DT-1 is protected by U.S. Patent No. PP27,392 and has been submitted to the USDA-ARS Plant Genetic Resources Conservation Unit in Griffin, GA, where it is cataloged as PI 677384. DT-1 breeder planting material is maintained in the breeder nursery at the University of Georgia Tifton Campus. Because DT-1 is a patented cultivar, it may only be produced by licensed growers under guidelines established by the University of Georgia Research Foundation in conjunction with Georgia Seed Development. Contact Georgia Seed Development (http://www.gsdc.com) for information on availability.

Literature Cited

  • BurtonG.W.1966Tifway (Tifton 419) bermudagrassCrop Sci.69394

  • BurtonG.W.1991A history of turf research at TiftonUSGA Green Sect. Rec.291214

  • de WetJ.M.J.HarlanJ.R.1970Biosystematics of Cynodon L. C. Rich. (Gramineae)Taxon19565569

  • HannaW.W.SchwartzB.M.2016Bermudagrass named ‘DT-1’. US Plant Patent 27392 P2. Date issued: 15 Nov

  • HannaW.W.CarrowR.N.PowellA.J.1997Registration of ‘Tift 94’ bermudagrassCrop Sci.371012

  • HannaW.W.BramanS.K.SchwartzB.M.2010‘ST-5’, a shade-tolerant turf bermudagrassHortScience45132134

  • HarlanJ.R.de WetJ.M.J.1969Sources of variation in Cynodon dactylon (L.)Pers. Crop Sci.9774777

  • HuangB.DaCostaM.JiangY.2014Research advances in mechanisms of turfgrass tolerance to abiotic stresses: From physiology to molecular biologyCrit. Rev. Plant Sci.33141189

    • Search Google Scholar
    • Export Citation
  • KarcherD.E.RichardsonM.D.2003Quantifying turfgrass color using digital image analysisCrop Sci.43943951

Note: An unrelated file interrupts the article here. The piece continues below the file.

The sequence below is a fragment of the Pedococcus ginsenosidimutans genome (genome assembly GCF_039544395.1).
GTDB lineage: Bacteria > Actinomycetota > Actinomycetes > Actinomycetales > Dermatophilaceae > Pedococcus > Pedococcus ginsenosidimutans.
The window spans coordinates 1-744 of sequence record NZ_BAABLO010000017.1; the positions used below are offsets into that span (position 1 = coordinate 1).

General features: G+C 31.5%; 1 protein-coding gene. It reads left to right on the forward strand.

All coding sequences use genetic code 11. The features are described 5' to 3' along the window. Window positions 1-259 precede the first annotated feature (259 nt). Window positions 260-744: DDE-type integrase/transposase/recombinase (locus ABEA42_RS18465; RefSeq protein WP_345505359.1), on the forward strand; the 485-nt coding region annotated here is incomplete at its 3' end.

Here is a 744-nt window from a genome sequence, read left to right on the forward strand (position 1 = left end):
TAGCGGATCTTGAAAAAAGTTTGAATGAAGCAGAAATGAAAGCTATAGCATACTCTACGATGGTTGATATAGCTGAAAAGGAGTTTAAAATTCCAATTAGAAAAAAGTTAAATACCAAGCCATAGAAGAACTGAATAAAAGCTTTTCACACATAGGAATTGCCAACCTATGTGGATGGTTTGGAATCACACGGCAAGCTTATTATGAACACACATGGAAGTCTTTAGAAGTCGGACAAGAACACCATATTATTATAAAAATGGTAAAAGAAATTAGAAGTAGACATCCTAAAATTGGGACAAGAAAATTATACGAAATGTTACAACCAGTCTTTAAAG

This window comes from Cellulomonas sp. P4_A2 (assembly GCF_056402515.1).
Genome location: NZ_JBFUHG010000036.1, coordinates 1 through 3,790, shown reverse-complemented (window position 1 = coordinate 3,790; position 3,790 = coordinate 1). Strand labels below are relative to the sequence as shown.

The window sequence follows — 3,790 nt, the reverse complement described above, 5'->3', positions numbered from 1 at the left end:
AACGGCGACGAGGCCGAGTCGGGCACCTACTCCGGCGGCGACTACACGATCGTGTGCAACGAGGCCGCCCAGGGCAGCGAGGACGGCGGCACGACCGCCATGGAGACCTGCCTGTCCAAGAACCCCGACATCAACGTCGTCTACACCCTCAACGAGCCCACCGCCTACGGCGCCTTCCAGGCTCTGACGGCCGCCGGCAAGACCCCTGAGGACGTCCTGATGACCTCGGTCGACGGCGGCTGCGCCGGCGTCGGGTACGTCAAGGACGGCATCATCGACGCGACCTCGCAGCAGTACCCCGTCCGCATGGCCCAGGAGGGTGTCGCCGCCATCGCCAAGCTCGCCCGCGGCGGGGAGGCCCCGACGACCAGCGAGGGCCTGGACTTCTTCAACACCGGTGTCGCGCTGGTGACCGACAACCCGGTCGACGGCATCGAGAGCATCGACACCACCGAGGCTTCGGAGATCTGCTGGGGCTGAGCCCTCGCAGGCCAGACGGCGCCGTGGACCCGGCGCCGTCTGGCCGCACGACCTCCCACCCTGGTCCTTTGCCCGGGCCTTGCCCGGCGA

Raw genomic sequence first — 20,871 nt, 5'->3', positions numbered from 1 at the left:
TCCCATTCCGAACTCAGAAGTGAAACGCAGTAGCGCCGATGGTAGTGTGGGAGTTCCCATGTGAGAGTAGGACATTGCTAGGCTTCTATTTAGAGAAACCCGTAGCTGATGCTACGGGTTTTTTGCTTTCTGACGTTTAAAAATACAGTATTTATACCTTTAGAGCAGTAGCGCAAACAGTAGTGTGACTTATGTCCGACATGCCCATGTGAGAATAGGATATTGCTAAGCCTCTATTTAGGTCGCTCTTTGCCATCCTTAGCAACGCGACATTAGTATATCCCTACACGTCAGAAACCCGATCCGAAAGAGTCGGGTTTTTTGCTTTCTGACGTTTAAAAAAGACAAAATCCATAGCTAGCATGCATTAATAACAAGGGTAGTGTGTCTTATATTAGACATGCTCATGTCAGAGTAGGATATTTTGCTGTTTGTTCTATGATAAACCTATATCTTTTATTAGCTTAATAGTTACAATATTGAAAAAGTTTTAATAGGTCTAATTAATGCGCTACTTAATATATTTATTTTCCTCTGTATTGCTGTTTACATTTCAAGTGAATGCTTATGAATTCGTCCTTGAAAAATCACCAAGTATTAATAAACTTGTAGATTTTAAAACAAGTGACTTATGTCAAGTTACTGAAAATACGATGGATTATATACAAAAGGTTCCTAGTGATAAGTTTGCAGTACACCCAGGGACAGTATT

• KowalewskiA.R.SchwartzB.M.GrimshawA.L.SullivanD.G.PeakeJ.B.GreenT.O.RogersJ.N.IIIKaiserL.J.ClaytonH.M.2013Biophysical effects and ground force of the Baldree Traffic SimulatorCrop Sci.5322392244

    • Search Google Scholar
    • Export Citation
  • National Turfgrass Federation2017The turfgrass industry—present and future. 25 Jan. 2018. <http://www.turfresearch.org/pdf/Industry%20Turf%20Initiative.pdf>.

  • NilsenE.T.OrcuttD.M.1996The physiology of plants under stress. Wiley New York.

  • RichardsonM.D.KarcherD.E.PurcellL.C.2001Quantifying turfgrass cover using digital image analysisCrop Sci.4118841888

  • TaliaferroC.M.RouquetteF.M.MislevyP.2004Bermudagrass and stargrass p. 417–475. In: L.E. Moser B.L. Burson and L.E. Sollenberger (eds.). Warm-season (C4) grasses Agronomy Monograph No. 45. American Society of Agronomy Madison

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Contributor Notes

This research was funded in part by the University of Georgia College of Agriculture & Environmental Sciences, the United States Department of Agriculture–Agricultural Research Service (USDA-ARS), the University of Georgia Research Foundation, Georgia Seed Development, the United States Golf Association, and by the National Institute of Food and Agriculture, U.S. Department of Agriculture, under award number 2010-51181-21064. We express appreciation for the technical expertise of Larry Baldree, Amanda Webb, John Schaffner, and Lewayne White. Any opinions, findings, conclusions, or recommendations expressed in this publication are those of the author(s) and do not necessarily reflect the view of the U.S. Department of Agriculture.

Corresponding author. E-mail: tifturf@uga.edu.